Star Wars: Aftermath Out Now

Force Friday is over, and many of the new Star Wars toys and goodies were unveiled, and since we know that all comics, books and video games from this point forward are all official canon, Disney are revealing lots of products ready for December’s new film, The Force Awakens.

Chuck Wendig’s book focuses on events after Return of the Jedi and is available now, and you can read an excerpt here.

SW

The second Death Star has been destroyed, the Emperor killed, and Darth Vader struck down. Devastating blows against the Empire, and major victories for the Rebel Alliance. But the battle for freedom is far from over.

As the Empire reels from its critical defeats at the Battle of Endor, the Rebel Alliance-now a fledgling New Republic-presses its advantage by hunting down the enemy’s scattered forces before they can regroup and retaliate. But above the remote planet Akiva, an ominous show of the enemy’s strength is unfolding. Out on a lone reconnaissance mission, pilot Wedge Antilles watches Imperial Star Destroyers gather like birds of prey circling for a kill, but he’s taken captive before he can report back to the New Republic leaders.

Meanwhile, on the planet’s surface, former rebel fighter Norra Wexley has returned to her native world-war weary, ready to reunite with her estranged son, and eager to build a new life in some distant place. But when Norra intercepts Wedge Antilles’s urgent distress call, she realizes her time as a freedom fighter is not yet over. What she doesn’t know is just how close the enemy is-or how decisive and dangerous her new mission will be.

Determined to preserve the Empire’s power, the surviving Imperial elite are converging on Akiva for a top-secret emergency summit-to consolidate their forces and rally for a counterstrike. But they haven’t reckoned on Norra and her newfound allies-her technical-genius son, a Zabrak bounty hunter, and a reprobate Imperial defector-who are prepared to do whatever they must to end the Empire’s oppressive reign once and for all.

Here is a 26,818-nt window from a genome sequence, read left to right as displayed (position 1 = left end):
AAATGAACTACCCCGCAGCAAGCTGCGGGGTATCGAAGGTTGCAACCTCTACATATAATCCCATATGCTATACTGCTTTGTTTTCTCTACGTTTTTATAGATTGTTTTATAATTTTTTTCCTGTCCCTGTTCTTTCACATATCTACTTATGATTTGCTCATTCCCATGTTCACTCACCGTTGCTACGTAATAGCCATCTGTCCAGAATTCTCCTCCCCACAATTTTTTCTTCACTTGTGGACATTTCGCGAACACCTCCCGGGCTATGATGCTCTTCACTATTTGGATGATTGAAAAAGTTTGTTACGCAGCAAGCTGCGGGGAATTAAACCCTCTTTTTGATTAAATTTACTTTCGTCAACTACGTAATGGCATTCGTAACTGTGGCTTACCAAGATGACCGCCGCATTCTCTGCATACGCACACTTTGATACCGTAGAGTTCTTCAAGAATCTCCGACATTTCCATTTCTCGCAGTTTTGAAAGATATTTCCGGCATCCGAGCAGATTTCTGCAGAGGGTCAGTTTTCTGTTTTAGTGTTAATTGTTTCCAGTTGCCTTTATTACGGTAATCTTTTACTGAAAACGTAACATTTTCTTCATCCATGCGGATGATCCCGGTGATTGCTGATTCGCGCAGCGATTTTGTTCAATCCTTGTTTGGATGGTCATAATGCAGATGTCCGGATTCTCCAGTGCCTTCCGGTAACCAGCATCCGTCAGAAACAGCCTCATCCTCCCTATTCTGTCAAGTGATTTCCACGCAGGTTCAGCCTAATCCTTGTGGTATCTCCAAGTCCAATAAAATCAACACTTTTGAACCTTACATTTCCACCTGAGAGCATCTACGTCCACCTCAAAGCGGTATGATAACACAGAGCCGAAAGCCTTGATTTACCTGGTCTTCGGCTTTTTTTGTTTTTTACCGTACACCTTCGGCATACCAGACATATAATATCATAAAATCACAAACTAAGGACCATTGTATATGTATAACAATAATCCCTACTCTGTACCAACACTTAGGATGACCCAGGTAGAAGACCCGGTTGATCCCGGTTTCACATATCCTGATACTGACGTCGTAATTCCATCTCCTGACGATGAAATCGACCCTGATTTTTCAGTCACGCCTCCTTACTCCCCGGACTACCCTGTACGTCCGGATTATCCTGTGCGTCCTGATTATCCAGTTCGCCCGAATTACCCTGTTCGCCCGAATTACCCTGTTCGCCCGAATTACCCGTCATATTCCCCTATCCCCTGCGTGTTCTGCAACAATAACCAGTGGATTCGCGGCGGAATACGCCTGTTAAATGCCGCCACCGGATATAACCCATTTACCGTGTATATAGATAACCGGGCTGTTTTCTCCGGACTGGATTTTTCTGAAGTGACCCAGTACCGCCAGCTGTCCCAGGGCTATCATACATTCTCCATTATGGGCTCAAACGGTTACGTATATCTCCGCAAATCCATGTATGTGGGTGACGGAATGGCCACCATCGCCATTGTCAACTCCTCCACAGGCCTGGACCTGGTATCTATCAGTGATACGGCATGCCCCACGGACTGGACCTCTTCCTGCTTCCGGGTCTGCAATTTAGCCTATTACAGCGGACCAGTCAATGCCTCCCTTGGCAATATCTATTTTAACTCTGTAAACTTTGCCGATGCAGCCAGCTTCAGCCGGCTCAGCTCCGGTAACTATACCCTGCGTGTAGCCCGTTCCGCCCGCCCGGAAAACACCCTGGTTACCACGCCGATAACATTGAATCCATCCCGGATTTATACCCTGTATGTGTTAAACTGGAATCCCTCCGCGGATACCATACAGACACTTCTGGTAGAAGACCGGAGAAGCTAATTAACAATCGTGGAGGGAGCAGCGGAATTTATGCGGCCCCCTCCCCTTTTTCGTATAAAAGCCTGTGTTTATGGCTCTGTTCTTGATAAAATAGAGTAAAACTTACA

My New Undersea Short Story

Every week, cool website io9 posts a piece of intriguing concept art, and encourages readers to come up with a short story that relates to it. Here’s this week’s post, and the artwork by Vitaliy Shushko, and my story that was inspired by it, are below.

Vitaliy Undersea Burial

Undersea Is Where It’s At

By Kris Bather

“This isn’t funny anymore.”

“Was this ever funny to you?” Rufus cocked his head; every expression underwater had to be exaggerated. A raised eyebrow wasn’t enough to show his disgust.

Weary, Thom depressed the radio-comm switch inside his rubberized glove, so he could offer his hasty explanation. “No, I didn’t mean it like that. It’s just that…well, this has gone from some sort of twisted novelty to…to a bad dream, I guess.”

“Yeah. I think I know what you mean,” sighed Rufus, lifting his glove to scratch his grey moustache before realizing the futility of his gesture as he merely managed to caress his glass helmet. “I remember when we used to put names on the crosses, and then it just went to dates. Now, we don’t even bother carving them properly. They don’t mean anything anymore. I made six of them last night. It’s pretty defeatist isn’t it?”

Alique stood silently between the two middle-aged men; the only African, the only female, the slender thirty year old was constantly reminded that she was the reluctant Eve trying to remake Eden with two despondent Adams almost twice her age. In their tight orange and grey pressure suits and oval masks, everyone resembled the same dull mannequin, but she had come to know these two men far too well in the seven years they’d been given the greatest responsibility known to mankind– to save it.

The silence atop the small hill became annoying. Their home/research station/bunker known as Beta Base contained a litany of sounds that brought memories of life above in the form of random audio tracks, such as young students playing, gentle wind blowing leaves and cars hitting puddles, but the three survivors quickly grew bored with these novelties. Psychiatrists had initiated the notion, to retain some semblance of normality, but hearing the laughter of non-existent children echo through a metallic cavern in the depths of the ocean only served to bring unease.

“I’ve had enough of this. You guys are depressing me more than usual.” Alique turned away, kicking up a smoky mixture of sand and seaweed in her angry pivot. Rufus and Thom barely glanced at their departing colleague, as she made her trudging and silent way back to base.